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Have you seen an Ommegang beer with a tropically pink label on the shelves lately? That’s Fruition, a brand new, year-round offering that’s been moving out from the brewery as the warm weather has been moving in. And on this very first day of summer, we’re excited to share all the details with you and tell you where to find it.
Fruition is a refreshing 5.3% ABV dry-hopped wheat ale that begins with our award-winning Witte as the base beer and is then given a tropical twist with the addition of mango, kiwi, and passion fruit juices. The result is a slightly tart and fruity, hop-forward beer that’s exceptionally drinkable. It’s the perfect beer to pair with summer.
Brewmaster Phil Leinhart says: “As with every beer we brew, we strive to make all the elements blend together, and we think we’re succeeded in that quest with Fruition. This beer is our first foray into the tropical fruit flavors that consumers find so appealing with New World hop varieties, and we look forward to feedback from fans.”
Brewed with malted and unmalted wheat and oat flakes, and spiced with sweet orange peel and coriander, Fruition is fermented with mango, kiwi, and passion fruit juices then dry-hopped with Citra and Cascade hops.
Fruition pours a pale straw color with moderate haziness and a fluffy white head. Tropical fruit and citrus aromas dominate the nose and the flavor follows suit with tart tropical fruit and citrus up front, followed by a smooth mouthfeel with a medium body. The finish is resoundingly dry with nice effervescence. The dryness and acidity of Fruition make it a perfect beer to pair with all manner of cheeses, particularly cheeses with some funk. The effervescence also makes this beer a great pairing with saltier foods – try Fruition with Belgian frites or chicken & waffles.
Fruition is available now in 12 oz. six-packs and on draft in the following states: AL, AR, AZ, CA, CT, CO, DE, FL, GA, IL, KS, KY, MA, MD, ME, MI, MN, MO, NC, ND, NE, NJ, NV, NY, OH, OK, OR, PA, SC, SD, TN, TX, VA, VI, VT, WA, WI, and Washington D.C. You can use our beer finder to search for retailers near your zip code.
The wait is over! Great Lakes Brewing Company cans are now available for purchase. The brewery made an announcement in March that it would begin packaging some of its products differently. GLBC has been creating a solid product for 29 years, and what better way to continue this legacy than by promoting some of their newer offerings just in time for the summer season?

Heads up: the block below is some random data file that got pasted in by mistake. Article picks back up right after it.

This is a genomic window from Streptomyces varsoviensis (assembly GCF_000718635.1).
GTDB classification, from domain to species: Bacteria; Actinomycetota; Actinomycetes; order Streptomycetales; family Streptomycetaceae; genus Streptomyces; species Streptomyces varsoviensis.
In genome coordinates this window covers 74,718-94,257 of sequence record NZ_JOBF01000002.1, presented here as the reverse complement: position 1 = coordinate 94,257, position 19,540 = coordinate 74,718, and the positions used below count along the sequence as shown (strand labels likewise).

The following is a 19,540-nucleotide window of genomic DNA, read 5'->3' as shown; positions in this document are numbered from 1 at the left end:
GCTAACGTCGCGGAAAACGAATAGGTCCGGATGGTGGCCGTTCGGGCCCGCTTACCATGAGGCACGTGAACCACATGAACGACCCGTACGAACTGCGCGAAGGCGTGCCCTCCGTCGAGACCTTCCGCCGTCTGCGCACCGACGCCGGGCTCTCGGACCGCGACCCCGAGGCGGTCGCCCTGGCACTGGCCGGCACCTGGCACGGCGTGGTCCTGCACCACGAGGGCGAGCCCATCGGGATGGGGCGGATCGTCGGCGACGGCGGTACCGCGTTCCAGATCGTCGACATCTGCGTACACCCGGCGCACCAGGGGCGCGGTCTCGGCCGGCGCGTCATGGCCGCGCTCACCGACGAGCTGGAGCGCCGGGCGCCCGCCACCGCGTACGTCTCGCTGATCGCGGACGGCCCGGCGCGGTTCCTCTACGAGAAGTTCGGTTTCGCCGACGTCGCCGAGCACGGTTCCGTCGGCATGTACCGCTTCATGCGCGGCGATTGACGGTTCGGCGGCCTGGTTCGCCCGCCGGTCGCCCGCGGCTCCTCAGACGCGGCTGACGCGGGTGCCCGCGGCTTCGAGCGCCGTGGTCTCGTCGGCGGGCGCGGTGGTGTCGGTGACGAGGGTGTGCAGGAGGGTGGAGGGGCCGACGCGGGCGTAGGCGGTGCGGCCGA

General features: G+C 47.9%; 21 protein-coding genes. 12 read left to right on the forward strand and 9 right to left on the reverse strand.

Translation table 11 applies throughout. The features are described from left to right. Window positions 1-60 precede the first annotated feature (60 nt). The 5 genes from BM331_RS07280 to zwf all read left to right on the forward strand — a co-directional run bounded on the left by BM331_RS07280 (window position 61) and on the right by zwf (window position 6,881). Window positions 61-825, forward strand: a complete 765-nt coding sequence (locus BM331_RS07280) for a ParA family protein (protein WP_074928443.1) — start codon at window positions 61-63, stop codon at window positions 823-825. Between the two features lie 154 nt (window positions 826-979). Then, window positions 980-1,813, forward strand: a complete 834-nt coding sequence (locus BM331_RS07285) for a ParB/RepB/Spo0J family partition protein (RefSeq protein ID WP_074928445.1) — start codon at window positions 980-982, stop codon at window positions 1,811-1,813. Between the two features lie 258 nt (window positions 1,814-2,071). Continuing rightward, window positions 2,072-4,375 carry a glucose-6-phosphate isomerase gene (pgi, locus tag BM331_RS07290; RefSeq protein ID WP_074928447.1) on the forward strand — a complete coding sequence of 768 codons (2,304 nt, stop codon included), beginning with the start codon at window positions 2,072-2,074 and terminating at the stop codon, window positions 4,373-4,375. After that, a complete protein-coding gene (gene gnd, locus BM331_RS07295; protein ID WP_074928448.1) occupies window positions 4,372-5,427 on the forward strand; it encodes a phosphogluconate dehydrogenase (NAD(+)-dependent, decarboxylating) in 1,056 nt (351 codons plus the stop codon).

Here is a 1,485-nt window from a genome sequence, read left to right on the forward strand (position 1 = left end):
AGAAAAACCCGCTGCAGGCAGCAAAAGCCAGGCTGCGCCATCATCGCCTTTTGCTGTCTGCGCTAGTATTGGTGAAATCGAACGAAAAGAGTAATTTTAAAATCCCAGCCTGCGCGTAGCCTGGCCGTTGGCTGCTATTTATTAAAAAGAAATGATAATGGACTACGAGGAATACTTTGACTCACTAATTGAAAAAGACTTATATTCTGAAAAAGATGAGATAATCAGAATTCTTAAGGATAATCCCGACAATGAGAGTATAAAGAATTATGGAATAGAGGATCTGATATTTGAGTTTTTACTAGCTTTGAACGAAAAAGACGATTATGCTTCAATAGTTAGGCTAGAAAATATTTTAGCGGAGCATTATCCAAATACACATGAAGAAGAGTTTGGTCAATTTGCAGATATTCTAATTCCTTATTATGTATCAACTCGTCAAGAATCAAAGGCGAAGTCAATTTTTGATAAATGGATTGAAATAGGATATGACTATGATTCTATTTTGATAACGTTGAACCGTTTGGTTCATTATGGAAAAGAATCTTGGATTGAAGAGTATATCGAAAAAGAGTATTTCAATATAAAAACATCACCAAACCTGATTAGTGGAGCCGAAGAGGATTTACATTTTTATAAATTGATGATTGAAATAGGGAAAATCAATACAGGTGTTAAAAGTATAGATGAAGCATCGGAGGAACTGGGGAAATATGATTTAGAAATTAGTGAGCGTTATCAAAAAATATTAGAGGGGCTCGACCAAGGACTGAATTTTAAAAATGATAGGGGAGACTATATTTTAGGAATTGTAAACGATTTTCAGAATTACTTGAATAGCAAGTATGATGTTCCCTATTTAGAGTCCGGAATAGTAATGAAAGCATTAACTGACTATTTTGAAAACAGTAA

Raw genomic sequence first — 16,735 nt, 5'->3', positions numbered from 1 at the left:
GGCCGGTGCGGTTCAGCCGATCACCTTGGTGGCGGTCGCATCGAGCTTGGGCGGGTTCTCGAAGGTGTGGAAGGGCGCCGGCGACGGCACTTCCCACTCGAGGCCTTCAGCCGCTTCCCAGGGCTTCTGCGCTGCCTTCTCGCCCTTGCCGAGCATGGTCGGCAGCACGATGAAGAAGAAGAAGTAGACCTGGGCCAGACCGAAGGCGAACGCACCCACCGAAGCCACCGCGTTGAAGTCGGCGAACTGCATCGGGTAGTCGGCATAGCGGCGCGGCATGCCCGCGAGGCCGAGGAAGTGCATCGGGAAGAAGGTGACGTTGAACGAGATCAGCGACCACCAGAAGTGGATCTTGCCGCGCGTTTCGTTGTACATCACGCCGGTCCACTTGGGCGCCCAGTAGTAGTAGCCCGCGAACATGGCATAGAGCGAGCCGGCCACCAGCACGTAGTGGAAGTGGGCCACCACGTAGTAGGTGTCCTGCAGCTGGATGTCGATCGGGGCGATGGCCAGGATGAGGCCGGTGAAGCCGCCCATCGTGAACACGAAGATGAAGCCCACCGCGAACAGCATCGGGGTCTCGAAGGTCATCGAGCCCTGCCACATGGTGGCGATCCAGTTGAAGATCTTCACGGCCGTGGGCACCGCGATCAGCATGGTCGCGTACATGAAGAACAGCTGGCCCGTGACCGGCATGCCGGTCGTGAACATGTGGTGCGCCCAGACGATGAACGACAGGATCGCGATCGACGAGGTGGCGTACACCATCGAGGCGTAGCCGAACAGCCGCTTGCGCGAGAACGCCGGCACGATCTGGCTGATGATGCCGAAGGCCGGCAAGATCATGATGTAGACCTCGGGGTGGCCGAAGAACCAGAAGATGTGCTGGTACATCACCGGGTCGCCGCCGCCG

In the craft brewing industry, cans have now become a more frequent method to store and ship the hallowed beverage we know and love. Therefore, some of the brewery’s more recently popular brews have arrived for the canning party. With the help of Boston’s Harpoon Brewery to begin producing and canning,
GLBC will offer three phenomenal beers, in cans, starting May 19 in the gift shop, followed by a full release on May 22.
All three beers—Rally Drum Red Ale, Turntable Pils, and Lightkeeper Blonde Ale—are available for purchase in 12-packs. Rally Drum Red Ale comes in 16 oz. cans, whereas the other two are currently available in 12 oz. cans. Rally Drum will lead off during the heart of the regular season and into the postseason: May 2017 to November 2017. Turntable Pils will be around all year, with 16 oz. cans coming in August. Lightkeeper Blonde Ale will be clearly visible up until year’s end.
Without further ado, let’s have a closer look at each of these freshly canned beers.
I chose this spectacular ale last fall as one of the six Cleveland Indians beers during the team’s unfortunate World Series fall to the Chicago Cubs. Thankfully, the beer has made a major comeback. I’m still waiting for my baseball team to kick it back into high gear, but it’s still early. What better way to watch a baseball game than holding a 16 oz. can in one hand and a hot dog in the other?
This pungently piney, hoppy ale is named after long-standing Indians fan and drummer, John J. Adams. There is no better sound at Progressive Field than Adams’ drum as the home team gets something brewing on the field, and there is no better brew to brandish at the ballpark this summer—at least in Cleveland. Go Tribe!
I showcased this year-round offering last February. When I found out that Turntable was to be canned along with the other two beers in this lineup, I cried tears of joy. Even better, come August, GLBC will release this classic pilsner in 16 oz. cans. The toasty, muggy summer evenings will be much more bearable with this sudsy staple spinning in the cooler.